Continuing the trend of mostly silent henchmen, Michael Gothard is one of the few who can actually pull that off while still being memorable. Locque's quiet menace is palpable, even when he doesn't say a thing. I was surprised to find that he doesn't have a single line of dialogue the whole movie! Yet his presence dominates the first half of the movie--which just goes to show how much impact someone can have without having to resort to metal teeth or prosthetic hands. He earns Bond's enmity, killing both Luigi and Lisl, and hunting Bond during the winter sports chase. When Bond shoots him down, and administers the coup de grace of kicking Locque's car down the cliff, it's one of the most satisfying moments of the Moore era (even though it's been said that Moore himself didn't like that scene at all).
Speaking of that car fall, did you notice how it didn't explode? FYEO took very seriously its commitment to more realism. Despite several car crashes, none of them exploded! That same commitment can be seen in many of the set pieces, which take a much less outlandish approach than, say, Moonraker:
- The Citroen chase. It could have been turned into a joke, like the hover-gondola, but no--they treat it seriously. Bond has to escape with a less than state-of-the-art car or special gadgets. It's very refreshing to see 007 mount an escape not because of special auto enhancements, and not because the people chasing him just drive into things for no reason (like a Guy Hamilton movie). Bond just out drives them, despite being out-horse powered.
- The shark drag. Thrilling and frightening, there's no magnetic buzzsaw watch to save James and Melina. They escape through wits and fortitude.
- Bond's winter pentathlon (cross country skiing, downhill, ski jump, bobsled, and hockey). Silly at times, but never over the top, and exciting. And once again, no magical rescues. 007 just outperforms his enemies. Nobody does it better, and he needs no gadgets. (Special note to those who complain about Kriegler missing Bond--Kriegler may have been an expert target shooter, but that's not the same thing as hitting a swiftly moving object...which explains why he could shoot the gun and ski pole out of Bond's hand when Bond was stationary, but couldn't seem to hit him when Bond was actually moving. Good biathlete, crappy assassin)
- The climb. Beautiful use of location, wonderful stunt work. One man, one cliff-face to climb, one evil goomba to overcome. Tense and fascinating.
Kristatos makes for a good change of pace villain. No, he's no scenery chewer, but compared with Curt Jurgens and Michael Lonsdale, the existence of actual emotion and charm in his delivery is something of a revelation. He actually has a pulse!! And given the tone they wanted for this movie, Julian Glover's performance is note-perfect. Not a megalomaniac, not someone bent on conquest or blackmail; Kristatos is just a venal little man seeking to make money by betraying his people, first to the Nazis, then to the communists. His veneer of charm is convincing, as Bond (and most viewers, I find) are initially fooled by his performance, and are surprised to find that Kristatos is really the villain of the piece. The final fight between Columbo and Kristatos isn't pretty, but it's perfect--a couple of old men foes flailing at each other over an A.T.A.C., but really fighting over 40 years of bad blood and betrayal. Kiristatos is not one of the great villains, but he is a good one, particularly in the context of the Moore era. Special bonus: Julian Glover has been a Doctor Who villain, a Bond villain, an Indiana Jones villain, and a Star Wars bad guy. That's quite the resume...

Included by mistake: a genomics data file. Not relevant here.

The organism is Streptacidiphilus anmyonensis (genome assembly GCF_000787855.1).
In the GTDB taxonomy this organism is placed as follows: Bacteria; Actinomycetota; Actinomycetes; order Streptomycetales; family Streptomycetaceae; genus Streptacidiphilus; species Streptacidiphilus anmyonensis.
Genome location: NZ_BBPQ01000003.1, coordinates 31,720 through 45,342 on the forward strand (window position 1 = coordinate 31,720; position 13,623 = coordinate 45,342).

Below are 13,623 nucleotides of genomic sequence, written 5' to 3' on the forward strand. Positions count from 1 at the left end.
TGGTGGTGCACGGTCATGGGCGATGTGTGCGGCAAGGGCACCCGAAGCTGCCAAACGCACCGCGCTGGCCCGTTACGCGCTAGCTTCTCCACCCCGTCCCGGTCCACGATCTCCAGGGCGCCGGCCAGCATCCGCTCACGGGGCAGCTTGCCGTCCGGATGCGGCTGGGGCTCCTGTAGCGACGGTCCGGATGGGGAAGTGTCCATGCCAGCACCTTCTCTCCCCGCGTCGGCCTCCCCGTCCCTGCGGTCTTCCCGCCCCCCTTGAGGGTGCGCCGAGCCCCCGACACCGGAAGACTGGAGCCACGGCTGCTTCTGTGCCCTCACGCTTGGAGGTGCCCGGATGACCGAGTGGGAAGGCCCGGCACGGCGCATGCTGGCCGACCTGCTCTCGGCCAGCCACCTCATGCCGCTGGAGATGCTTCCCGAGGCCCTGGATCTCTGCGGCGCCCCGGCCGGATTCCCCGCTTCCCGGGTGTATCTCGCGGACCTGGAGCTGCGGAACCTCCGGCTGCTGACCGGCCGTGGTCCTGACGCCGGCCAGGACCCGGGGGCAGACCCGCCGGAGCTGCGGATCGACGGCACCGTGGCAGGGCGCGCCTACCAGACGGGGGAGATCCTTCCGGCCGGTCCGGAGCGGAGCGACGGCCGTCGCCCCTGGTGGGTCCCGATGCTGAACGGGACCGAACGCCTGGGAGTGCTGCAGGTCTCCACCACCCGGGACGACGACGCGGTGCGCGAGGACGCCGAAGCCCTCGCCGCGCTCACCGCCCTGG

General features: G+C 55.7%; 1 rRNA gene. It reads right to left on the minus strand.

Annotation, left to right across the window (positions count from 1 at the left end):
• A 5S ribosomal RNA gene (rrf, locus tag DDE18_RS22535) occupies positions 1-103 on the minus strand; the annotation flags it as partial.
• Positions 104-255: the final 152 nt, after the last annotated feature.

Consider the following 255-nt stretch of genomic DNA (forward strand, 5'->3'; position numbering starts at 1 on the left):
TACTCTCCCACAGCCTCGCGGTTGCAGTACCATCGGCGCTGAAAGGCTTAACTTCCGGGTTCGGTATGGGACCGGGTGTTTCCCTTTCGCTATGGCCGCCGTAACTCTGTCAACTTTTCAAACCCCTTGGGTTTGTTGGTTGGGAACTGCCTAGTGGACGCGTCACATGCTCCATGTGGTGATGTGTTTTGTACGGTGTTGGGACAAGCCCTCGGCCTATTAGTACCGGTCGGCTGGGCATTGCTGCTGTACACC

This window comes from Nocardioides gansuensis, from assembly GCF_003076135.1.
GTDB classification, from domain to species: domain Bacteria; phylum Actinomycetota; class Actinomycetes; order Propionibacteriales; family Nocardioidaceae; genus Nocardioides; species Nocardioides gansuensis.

Melina Havelock is a beautiful and deadly companion for Bond. No, Carole Bouquet is not a great actress, but then again, the script never tries to stretch her that much (and compared to Lois Chiles, she's Meryl Streep). Her drive to avenge her parents--while not caring about the big picture--is reminiscent of what Bond himself will be going through in Licence to Kill. And Bond's concern that getting revenge will ruin her is perhaps a hat tip to Domino, who did get her revenge--does this mean that things didn't go well for her later? (And, it should be noted, Bond's concern is rather late, as she had already killed Gonzales, in a pretty cool scene straight out of the Fleming story, before he starts warning her to dig two graves). She's striking, she competent, she has fire, and she's a good partner for Bond.